First impression on unpacking the Q702 test unit was the solid feel and clean, minimalist styling.
If it's speed you're after -- be it wireless networking or ADSL2+ -- you'll want to take a look at this router/modem from D-Link. Outperforming all the other ADSL2+ modems tested by at least 6Mbps, and with blistering wireless speeds, it's safe to say that this is the fastest router/modem we've tested in quite some time.
- Connection speeds, Wireless range
- Optus doesn't yet support the chipset, Quick setup disc doesn't work
A fast wireless router and ADSL2+ modem, The D-Link DSL-2740B brought a smile to our faces in regard to its broadband speeds and wireless range
Price$ 379.95 (AUD)
We did have initial problems connecting our modem to the Internet -- the supplied setup disc wouldn't even recognise that the router was plugged in -- but once we manually set up the connection through the Web interface, we were amazed at the difference in download speeds between this and other ADSL2+ modems recently tested.
Average Internet download speeds of 18Mbps were gained whilst having our test notebook and the DSL-2740B located within three metres of each other, while dropping to around 5.4Mbps when located 15 metres away (with two walls separating the hardware). When wirelessly browsing the Internet, we had to literally walk outside the PC World office and across the road before losing our connection -- a distance of at least 30 metres!
Setting up a secure wireless connection (using AES) took about a minute, and most of that time was spent rebooting the router. Copying a 100MB file from one notebook to another gave us transfer speeds of 21Mbps when placed within three metres of the DSL-2740B. When we moved to another room, we were getting average transfer speeds of 18Mbps at a distance of around 10 metres, with two walls between the notebook and router.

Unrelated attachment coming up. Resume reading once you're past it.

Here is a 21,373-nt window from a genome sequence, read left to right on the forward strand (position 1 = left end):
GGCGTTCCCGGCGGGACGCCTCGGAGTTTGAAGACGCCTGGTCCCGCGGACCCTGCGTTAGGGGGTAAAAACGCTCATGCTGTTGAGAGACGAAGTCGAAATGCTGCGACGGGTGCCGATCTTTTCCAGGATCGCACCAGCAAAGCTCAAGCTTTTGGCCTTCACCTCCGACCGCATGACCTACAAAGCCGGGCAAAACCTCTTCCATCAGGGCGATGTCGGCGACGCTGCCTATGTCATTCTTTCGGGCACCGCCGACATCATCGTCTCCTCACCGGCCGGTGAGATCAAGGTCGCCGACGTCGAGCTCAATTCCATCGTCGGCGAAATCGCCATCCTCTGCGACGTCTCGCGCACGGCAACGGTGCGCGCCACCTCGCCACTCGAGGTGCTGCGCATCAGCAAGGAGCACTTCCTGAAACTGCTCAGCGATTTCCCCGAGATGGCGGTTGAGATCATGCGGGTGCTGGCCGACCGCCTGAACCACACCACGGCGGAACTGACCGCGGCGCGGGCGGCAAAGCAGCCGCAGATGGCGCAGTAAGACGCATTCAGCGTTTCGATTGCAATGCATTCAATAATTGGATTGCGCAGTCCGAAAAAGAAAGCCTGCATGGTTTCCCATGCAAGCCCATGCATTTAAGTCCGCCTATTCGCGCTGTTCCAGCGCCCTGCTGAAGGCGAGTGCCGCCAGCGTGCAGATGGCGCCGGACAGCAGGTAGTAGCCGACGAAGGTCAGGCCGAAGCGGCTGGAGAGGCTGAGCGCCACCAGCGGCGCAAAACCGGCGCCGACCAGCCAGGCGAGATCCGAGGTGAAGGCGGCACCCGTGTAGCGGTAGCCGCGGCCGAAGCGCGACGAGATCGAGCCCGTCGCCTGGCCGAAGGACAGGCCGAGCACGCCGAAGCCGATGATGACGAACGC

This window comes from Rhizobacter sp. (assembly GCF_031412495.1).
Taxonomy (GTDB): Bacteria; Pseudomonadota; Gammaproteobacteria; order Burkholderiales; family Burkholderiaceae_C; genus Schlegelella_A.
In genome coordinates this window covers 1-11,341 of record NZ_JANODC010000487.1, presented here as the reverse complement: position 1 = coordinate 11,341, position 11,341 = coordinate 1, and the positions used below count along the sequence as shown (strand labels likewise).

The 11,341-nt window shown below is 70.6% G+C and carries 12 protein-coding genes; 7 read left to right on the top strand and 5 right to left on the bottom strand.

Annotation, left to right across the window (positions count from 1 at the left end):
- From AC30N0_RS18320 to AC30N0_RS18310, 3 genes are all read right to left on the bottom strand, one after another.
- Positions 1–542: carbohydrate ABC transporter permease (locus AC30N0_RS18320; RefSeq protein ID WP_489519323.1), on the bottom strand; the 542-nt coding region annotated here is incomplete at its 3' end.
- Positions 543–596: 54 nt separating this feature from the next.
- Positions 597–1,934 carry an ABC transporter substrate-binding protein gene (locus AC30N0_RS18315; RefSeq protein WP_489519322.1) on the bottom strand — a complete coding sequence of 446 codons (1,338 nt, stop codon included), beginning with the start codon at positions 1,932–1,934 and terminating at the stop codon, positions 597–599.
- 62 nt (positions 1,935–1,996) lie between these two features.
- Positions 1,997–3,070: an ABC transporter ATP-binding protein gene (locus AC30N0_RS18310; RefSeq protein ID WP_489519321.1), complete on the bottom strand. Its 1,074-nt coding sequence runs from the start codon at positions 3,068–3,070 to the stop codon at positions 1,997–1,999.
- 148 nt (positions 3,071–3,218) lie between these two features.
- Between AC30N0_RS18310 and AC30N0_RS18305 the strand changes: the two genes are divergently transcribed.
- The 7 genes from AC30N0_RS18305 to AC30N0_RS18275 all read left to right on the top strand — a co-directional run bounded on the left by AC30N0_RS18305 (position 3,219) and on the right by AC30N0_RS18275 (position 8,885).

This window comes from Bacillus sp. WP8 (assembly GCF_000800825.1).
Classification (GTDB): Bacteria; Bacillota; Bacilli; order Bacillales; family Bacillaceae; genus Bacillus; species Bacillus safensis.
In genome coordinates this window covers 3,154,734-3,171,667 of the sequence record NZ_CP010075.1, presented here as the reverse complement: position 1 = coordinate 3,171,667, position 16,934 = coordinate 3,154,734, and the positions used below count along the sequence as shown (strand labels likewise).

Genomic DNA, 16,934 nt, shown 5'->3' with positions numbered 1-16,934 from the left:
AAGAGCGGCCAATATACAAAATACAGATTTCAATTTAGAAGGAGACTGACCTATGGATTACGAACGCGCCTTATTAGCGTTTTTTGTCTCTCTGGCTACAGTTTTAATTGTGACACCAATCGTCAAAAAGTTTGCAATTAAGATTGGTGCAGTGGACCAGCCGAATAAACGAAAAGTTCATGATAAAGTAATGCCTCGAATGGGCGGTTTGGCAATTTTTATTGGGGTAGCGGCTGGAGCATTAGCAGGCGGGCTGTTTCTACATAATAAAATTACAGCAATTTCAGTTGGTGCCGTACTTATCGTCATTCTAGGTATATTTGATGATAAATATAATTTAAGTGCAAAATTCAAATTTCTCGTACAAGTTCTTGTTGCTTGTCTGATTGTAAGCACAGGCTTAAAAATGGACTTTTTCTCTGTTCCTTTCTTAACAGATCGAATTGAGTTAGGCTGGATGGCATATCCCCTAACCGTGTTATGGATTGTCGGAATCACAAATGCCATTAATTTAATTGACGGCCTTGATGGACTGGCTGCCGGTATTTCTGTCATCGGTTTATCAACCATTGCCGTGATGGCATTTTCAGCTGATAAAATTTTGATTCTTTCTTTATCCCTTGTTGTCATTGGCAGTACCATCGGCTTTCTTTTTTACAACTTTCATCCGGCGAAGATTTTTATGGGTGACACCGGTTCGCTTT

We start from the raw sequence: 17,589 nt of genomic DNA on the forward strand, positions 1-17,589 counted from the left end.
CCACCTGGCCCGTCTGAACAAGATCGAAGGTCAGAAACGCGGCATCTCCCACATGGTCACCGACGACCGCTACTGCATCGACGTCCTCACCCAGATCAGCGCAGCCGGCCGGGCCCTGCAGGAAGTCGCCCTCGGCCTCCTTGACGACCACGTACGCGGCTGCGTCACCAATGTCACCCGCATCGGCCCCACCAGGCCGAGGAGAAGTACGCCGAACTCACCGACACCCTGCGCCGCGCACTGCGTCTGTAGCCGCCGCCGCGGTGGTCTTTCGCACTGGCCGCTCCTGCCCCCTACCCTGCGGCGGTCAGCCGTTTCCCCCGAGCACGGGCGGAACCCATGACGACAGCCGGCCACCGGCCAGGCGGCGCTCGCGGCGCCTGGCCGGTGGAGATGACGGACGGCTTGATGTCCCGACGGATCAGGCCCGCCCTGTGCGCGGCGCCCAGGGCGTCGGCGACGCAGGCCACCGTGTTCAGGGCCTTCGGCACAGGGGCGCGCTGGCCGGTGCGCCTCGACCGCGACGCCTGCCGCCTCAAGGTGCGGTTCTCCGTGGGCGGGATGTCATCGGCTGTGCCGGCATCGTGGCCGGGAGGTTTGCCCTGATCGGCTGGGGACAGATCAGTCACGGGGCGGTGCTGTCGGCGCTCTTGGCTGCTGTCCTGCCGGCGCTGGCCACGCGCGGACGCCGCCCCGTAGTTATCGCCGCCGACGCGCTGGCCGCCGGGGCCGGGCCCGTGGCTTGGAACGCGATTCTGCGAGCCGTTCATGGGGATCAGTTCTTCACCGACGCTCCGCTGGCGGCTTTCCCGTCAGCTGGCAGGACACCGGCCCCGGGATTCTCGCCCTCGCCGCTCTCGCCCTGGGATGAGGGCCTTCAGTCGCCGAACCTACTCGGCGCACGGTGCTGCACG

Loading up our trusty streaming DivX video file, we were able to move 15 metres away from the router before the video began to stutter and freeze (again, with two walls separating the hardware). Audio files also played from this distance without problem. We could easily foresee this router being located anywhere in an average sized three bedroom house and still being able to stream multimedia or serve files at decent speeds to any other area of the place.
A built-in SPI firewall comes as standard (although not on by default), along with IP and URL filtering. Basic parental controls are also included, allowing time and day restrictions to Internet access. Creating a virtual server is easy to set up -- good for gamers or users wanting to set-up a Web server.
The Web interface is well laid out, and compared to some other router/modem interfaces we've seen, is relatively easy to navigate. There are no hidden dropdown menus, and all options are clearly displayed down the left-hand side of the Web page.
Now for the bad news, particularly if you're an Optus customer. The DSL-2740B uses a Broadcom chipset that is currently incompatible with Optus DSLAMs. Trying to connect will result in the D-Link locking up your Optus DSLAM port, requiring a phone call to Optus tech support to rectify. This can be temporarily fixed by going into the DSL-2740B Web interface and disabling ADSL2+ from the connection options, allowing you to connect via ADSL only.
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GGG Evaluation Team
For work use, Microsoft Word and Excel programs pre-installed on the device are adequate for preparing short documents.
The Fujitsu LifeBook UH574 allowed for great mobility without being obnoxiously heavy or clunky. Its twelve hours of battery life did not disappoint.
The screen was particularly good. It is bright and visible from most angles, however heat is an issue, particularly around the Windows button on the front, and on the back where the battery housing is located.
My first impression after unboxing the Q702 is that it is a nice looking unit. Styling is somewhat minimalist but very effective. The tablet part, once detached, has a nice weight, and no buttons or switches are located in awkward or intrusive positions.
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